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This article in JEQ

  1. Vol. 18 No. 3, p. 265-267
     
    Received: Oct 25, 1988


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doi:10.2134/jeq1989.00472425001800030003x

Agricultural Impacts of Coal Mine Subsidence: Effects on Corn Yields

  1. R. G. Darmody *,
  2. I. J. Jansen,
  3. S.G. Carmer and
  4. J.S. Steiner
  1. Dep. of Agronomy, 1102 S. Goodwin Ave., Univ. of Illinois, Urbana, IL 61801.

Abstract

Abstract

Undergronnd coal mining methodology is moving toward techniques that cause immediate planned subsidence of the overlying land. Damage done by subsidence to structures has been documented, but the effects on agricultural productivity are undocumented. This study was conducted to (i) determine the extent of measurable subsidence effects associated with planned subsidence mining, (ii) measure the impact of subsidence on corn (Zea mays L.) yield, and (iii) compare the effects of longwall and high extraction retreat mining methods. Five locations in southern Illinois were included in the 3 yr of the study. A total of 4605 ha in 1985, 6747 ha in 1986, and 7764 ha in 1987 were involved. These areas represented unmined control areas as well as longwall (LW) and high extraction retreat (HER) types of mines. Aerial photographs of the study locations were taken in the spring of each year. Subsided areas were identified, classified, and measured on the photos. The average percent of the study urea with measurable subsidence effects was 7.5% for LW mining and 3.3% for HER mining. Corn was harvested each year on selected subsided and nearby unsubsided reference areas. The weighted average reduction in corn yield on land above the mines was calculated by multiplying the affected area by the associated yield reduction. The weighted average yield reduction was 4.7% for LW mining and 1.8% for HER mining. Results for the individual years varied with the weather: the greater the precipitation, the greater the yield reductions. The results also reflect the yearly variation in mining activity, crop sample areas, and overall study areas. In addition, the mitigation of subsidence effects in place at the time of the study also influenced the results, but the potential for mitigation for either mining type was not included in the research.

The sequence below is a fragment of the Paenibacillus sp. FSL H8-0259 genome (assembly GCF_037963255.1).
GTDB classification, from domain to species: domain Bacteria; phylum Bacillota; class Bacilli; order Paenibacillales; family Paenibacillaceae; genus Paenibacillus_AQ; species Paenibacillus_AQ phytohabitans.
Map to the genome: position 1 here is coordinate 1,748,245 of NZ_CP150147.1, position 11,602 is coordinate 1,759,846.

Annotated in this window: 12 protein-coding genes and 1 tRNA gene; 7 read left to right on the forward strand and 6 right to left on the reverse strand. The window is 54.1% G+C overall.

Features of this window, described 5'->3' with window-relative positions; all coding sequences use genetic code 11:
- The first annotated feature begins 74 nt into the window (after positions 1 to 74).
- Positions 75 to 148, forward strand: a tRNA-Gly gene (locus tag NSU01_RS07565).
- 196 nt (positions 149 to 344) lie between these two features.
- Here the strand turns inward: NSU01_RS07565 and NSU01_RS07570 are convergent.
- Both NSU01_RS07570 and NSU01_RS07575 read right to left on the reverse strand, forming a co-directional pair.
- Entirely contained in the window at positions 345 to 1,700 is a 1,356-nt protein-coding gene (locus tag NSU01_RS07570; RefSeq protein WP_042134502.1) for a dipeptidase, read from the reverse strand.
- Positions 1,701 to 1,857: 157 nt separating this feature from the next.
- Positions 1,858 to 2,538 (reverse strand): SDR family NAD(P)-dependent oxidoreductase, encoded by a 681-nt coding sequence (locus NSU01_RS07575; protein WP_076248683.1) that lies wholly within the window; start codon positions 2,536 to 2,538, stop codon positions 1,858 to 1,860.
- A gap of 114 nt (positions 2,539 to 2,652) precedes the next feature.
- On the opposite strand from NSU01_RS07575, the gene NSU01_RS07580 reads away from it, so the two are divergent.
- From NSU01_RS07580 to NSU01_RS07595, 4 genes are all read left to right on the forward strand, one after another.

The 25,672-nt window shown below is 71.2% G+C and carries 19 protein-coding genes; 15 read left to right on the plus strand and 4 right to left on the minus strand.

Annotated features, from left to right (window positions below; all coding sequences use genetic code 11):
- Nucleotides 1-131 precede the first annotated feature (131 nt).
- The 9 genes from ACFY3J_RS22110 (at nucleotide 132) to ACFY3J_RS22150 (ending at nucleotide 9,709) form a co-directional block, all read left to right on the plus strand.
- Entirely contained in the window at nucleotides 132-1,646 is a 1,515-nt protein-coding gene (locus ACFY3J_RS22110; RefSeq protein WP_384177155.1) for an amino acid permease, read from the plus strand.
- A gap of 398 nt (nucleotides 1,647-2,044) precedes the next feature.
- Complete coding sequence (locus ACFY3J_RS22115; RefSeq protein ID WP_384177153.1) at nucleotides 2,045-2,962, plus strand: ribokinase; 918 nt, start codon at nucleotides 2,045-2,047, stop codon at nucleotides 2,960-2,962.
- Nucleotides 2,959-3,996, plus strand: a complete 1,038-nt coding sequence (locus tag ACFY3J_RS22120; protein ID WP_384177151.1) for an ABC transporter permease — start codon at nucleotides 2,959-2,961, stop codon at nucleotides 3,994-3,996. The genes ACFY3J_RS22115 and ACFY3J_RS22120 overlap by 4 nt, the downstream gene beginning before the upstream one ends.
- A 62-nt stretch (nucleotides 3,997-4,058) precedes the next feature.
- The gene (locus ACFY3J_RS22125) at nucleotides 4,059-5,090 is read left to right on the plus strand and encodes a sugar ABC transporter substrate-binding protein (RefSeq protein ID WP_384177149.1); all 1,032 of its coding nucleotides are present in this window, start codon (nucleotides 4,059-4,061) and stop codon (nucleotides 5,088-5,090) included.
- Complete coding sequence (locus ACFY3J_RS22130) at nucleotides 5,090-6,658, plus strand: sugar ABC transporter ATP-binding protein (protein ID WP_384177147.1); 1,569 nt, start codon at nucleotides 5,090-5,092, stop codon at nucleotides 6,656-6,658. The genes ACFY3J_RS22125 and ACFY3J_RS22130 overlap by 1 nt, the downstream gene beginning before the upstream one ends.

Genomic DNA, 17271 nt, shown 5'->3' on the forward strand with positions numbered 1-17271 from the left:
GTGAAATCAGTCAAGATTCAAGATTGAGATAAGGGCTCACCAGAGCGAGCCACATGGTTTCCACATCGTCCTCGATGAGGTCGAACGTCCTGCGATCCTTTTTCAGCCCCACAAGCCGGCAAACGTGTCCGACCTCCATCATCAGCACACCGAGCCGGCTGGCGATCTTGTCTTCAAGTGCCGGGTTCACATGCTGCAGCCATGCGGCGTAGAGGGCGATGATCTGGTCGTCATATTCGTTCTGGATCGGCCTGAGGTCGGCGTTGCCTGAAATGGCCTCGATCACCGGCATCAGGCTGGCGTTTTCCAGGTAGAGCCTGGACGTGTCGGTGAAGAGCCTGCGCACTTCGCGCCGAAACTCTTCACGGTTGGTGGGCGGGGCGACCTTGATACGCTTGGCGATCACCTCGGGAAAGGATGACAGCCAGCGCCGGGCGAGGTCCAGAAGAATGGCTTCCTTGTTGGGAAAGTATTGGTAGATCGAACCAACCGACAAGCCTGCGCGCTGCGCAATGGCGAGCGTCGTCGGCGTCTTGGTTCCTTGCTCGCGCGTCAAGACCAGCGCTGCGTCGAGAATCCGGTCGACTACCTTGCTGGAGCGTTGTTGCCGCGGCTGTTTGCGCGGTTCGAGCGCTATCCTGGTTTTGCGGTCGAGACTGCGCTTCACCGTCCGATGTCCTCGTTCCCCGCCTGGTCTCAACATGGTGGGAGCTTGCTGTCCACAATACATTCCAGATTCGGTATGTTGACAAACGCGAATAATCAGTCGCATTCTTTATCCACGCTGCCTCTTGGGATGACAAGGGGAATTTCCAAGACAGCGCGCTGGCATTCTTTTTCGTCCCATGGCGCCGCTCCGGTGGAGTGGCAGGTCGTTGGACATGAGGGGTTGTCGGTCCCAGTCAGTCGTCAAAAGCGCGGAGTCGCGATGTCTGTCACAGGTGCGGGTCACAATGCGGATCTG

Contribution of the Agric. Exp. Stn., College of Agriculture, Univ. of Illinois, Urbana, IL 61801.

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